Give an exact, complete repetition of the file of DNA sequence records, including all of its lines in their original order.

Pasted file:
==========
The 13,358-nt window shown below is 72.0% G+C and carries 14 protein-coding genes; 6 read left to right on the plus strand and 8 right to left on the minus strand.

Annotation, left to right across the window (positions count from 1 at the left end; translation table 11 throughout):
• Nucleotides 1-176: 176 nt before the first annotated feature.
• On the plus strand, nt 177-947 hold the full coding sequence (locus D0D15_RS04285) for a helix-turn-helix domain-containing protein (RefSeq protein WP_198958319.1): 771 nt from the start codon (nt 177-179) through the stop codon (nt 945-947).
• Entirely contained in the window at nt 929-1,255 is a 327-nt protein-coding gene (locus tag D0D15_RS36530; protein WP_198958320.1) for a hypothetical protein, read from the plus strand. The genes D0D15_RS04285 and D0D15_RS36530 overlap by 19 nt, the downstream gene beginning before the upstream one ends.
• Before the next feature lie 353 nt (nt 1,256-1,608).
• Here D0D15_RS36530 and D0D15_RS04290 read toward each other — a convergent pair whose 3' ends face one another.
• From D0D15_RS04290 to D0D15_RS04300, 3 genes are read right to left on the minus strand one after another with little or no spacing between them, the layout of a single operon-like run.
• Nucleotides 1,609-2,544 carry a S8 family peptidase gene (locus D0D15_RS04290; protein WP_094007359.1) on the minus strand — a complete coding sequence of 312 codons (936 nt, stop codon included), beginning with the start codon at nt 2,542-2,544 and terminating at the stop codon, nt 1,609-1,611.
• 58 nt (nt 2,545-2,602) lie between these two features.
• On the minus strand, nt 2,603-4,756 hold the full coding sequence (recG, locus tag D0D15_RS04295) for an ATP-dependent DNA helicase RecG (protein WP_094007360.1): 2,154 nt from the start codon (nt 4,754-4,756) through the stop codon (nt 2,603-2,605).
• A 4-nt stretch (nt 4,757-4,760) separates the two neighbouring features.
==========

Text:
The 13,358-nt window shown below is 72.0% G+C and carries 14 protein-coding genes; 6 read left to right on the plus strand and 8 right to left on the minus strand.

Annotation, left to right across the window (positions count from 1 at the left end; translation table 11 throughout):
• Nucleotides 1-176: 176 nt before the first annotated feature.
• On the plus strand, nt 177-947 hold the full coding sequence (locus D0D15_RS04285) for a helix-turn-helix domain-containing protein (RefSeq protein WP_198958319.1): 771 nt from the start codon (nt 177-179) through the stop codon (nt 945-947).
• Entirely contained in the window at nt 929-1,255 is a 327-nt protein-coding gene (locus tag D0D15_RS36530; protein WP_198958320.1) for a hypothetical protein, read from the plus strand. The genes D0D15_RS04285 and D0D15_RS36530 overlap by 19 nt, the downstream gene beginning before the upstream one ends.
• Before the next feature lie 353 nt (nt 1,256-1,608).
• Here D0D15_RS36530 and D0D15_RS04290 read toward each other — a convergent pair whose 3' ends face one another.
• From D0D15_RS04290 to D0D15_RS04300, 3 genes are read right to left on the minus strand one after another with little or no spacing between them, the layout of a single operon-like run.
• Nucleotides 1,609-2,544 carry a S8 family peptidase gene (locus D0D15_RS04290; protein WP_094007359.1) on the minus strand — a complete coding sequence of 312 codons (936 nt, stop codon included), beginning with the start codon at nt 2,542-2,544 and terminating at the stop codon, nt 1,609-1,611.
• 58 nt (nt 2,545-2,602) lie between these two features.
• On the minus strand, nt 2,603-4,756 hold the full coding sequence (recG, locus tag D0D15_RS04295) for an ATP-dependent DNA helicase RecG (protein WP_094007360.1): 2,154 nt from the start codon (nt 4,754-4,756) through the stop codon (nt 2,603-2,605).
• A 4-nt stretch (nt 4,757-4,760) separates the two neighbouring features.